Real estate contracts can be complicated documents. Here's a checklist to make sure the necessary terms and conditions are covered in the contract.
- Seller Information
- Buyer Information
- Real Property Legal Description (not just address)
- Personal Property Included or Excluded
- Title to Convey
- Title Exceptions
- Purchase Price
- Down Payment
- Interest Rate
- Installment Periods
- Date of First and Last Installment
- Late Charge
- Prepayment Penalty
- Portion of Purchase Price to Allocate Toward Personal vs. Real Property
- Prior Encumbrances
- Insurance Requirements
- Zoning of Property
- Possession Dates
- Default Provisions
Oregon and Washington law makers are in session. There are several proposed house and senate bills which impact condominium and homeowner associations. Here's a brief summary, along with links to review the language of the proposed legislation.
SB 470 - Would prohibit CC&Rs, Bylaws, or Articles of Incorporation from prohibiting or restricting certified family child care homes. Read bill.
HB 2722 - In the event of a drought or water shortage, a condominium association may not require owners to irrigate landscaped areas. Read bill.
HB 3056 - Associations often file lawsuits against delinquent owners. If the association receives a court judgment, this bill clarifies that the judgment does not operate to release or extinguish the lien on the owner’s property. Read bill.
HB 3057 - This bill adds criteria for a board of directors to use when updating or reviewing the association’s reserve study. In addition, the proposed legislation changes the timeframe for financial reviews from 180 days to 300 days. Read bill.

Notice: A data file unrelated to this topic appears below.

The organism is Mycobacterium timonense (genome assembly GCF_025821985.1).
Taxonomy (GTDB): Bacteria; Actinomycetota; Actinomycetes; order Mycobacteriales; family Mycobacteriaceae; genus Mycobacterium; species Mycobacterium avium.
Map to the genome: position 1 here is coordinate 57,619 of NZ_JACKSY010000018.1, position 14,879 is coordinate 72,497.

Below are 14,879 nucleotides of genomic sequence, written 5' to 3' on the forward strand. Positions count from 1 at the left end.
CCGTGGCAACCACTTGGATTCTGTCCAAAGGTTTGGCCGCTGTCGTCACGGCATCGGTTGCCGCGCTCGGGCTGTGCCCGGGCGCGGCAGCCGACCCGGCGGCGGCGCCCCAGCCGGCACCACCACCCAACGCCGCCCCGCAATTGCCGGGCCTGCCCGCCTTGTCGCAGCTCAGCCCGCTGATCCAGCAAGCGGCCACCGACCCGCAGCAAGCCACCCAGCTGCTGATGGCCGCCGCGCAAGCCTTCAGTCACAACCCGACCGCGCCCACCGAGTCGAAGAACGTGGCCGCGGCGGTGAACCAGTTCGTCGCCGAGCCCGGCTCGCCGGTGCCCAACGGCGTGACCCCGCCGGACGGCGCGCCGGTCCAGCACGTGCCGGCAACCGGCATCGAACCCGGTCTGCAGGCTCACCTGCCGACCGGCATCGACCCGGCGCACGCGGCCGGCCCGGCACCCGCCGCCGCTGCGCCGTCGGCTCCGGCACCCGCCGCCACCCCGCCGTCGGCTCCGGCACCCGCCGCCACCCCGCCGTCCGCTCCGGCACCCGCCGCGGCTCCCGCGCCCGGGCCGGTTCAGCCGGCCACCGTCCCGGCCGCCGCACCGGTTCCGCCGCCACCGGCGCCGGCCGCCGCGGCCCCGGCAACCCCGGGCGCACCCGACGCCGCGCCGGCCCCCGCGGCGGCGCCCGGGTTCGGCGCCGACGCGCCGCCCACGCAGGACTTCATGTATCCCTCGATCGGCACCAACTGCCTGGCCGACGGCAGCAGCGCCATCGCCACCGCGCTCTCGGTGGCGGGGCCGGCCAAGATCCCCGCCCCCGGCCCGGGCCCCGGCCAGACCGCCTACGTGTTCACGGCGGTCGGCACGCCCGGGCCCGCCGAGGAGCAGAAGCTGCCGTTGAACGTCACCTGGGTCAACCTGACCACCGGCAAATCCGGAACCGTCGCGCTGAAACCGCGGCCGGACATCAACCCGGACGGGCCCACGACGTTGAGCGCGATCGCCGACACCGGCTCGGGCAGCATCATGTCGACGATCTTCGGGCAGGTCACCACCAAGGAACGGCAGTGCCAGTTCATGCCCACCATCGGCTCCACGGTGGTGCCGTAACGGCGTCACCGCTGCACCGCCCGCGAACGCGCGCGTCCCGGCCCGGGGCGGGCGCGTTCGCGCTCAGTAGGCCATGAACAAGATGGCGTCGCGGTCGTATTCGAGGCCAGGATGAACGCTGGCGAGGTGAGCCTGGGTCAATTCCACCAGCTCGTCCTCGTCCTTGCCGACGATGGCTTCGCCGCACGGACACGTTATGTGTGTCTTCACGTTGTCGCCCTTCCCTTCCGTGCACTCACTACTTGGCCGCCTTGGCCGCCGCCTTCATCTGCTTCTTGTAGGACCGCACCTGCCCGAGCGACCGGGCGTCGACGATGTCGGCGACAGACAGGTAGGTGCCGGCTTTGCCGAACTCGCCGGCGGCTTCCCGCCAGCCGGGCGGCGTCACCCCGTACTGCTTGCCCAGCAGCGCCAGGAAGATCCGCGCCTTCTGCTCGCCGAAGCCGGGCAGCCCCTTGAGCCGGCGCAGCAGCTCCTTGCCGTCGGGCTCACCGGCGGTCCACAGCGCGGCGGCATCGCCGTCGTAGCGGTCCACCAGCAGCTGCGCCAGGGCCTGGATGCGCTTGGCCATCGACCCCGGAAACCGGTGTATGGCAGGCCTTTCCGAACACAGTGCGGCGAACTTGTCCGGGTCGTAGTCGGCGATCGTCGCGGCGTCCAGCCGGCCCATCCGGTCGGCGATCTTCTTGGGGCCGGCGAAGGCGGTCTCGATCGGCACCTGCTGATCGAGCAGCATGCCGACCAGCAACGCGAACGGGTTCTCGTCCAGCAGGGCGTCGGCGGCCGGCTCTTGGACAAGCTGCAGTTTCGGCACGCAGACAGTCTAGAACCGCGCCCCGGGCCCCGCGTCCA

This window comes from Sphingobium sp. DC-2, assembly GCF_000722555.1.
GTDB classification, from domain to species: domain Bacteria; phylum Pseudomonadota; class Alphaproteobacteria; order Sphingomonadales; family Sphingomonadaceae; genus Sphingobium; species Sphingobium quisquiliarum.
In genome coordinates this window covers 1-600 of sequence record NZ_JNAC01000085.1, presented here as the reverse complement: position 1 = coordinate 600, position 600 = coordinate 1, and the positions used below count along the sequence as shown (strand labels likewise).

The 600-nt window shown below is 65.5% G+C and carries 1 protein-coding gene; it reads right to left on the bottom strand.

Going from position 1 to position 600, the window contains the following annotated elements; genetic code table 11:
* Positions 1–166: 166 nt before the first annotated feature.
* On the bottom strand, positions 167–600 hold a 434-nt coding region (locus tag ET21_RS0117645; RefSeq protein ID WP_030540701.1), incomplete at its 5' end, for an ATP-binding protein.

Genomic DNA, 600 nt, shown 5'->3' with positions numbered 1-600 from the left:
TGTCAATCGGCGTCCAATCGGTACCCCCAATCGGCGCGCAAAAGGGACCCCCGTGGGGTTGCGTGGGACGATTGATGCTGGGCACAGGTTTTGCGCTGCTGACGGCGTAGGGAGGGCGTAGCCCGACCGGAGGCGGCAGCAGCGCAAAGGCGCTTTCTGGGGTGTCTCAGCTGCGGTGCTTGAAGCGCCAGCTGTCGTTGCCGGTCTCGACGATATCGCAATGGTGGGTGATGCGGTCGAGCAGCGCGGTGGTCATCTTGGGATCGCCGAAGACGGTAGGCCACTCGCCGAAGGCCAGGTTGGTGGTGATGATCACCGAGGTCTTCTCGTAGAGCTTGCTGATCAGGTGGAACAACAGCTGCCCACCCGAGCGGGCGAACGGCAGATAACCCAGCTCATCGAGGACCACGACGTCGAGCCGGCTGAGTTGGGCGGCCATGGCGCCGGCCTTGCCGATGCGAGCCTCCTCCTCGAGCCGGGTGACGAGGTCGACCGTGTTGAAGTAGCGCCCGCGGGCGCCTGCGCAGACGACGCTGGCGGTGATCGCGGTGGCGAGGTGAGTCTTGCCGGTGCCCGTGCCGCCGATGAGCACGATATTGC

HB 3094 - The current laws governing the restatement of governing documents is vague. This bill clarifies the meaning of “restatement” and establishes requirements for the board to follow when preparing and recording a restatement. Read bill.
SB 5134- This bill will give homeowners an objective timeframe of 45 days notice to be heard by the board of directors before the association may impose or collect charges for late payments of assessments. Read Bill.
SB 5250- Often times, it is very difficult for associations to obtain the required amount of votes to amend the bylaws due to non-participation. This law provides an alternative process for acquiring and counting votes to amend condominium bylaws. Read Bill.
The following outlines the requirements for financial reviews in Oregon Planned Communities. The requirements are found in ORS 94.670.
|Annual assessments less than 75k||Community Created after 1-1-2004||Annual Assessments more than 75k|
Last night's board member seminar was a full house. The topic was "How to Read and Understand Your Governing Documents." To view and RSVP for future education events, visit www.calaw.attorney/events Slideshow may be downloaded here: Reading and Understanding Governing Documents Keynote OR 9-23-2015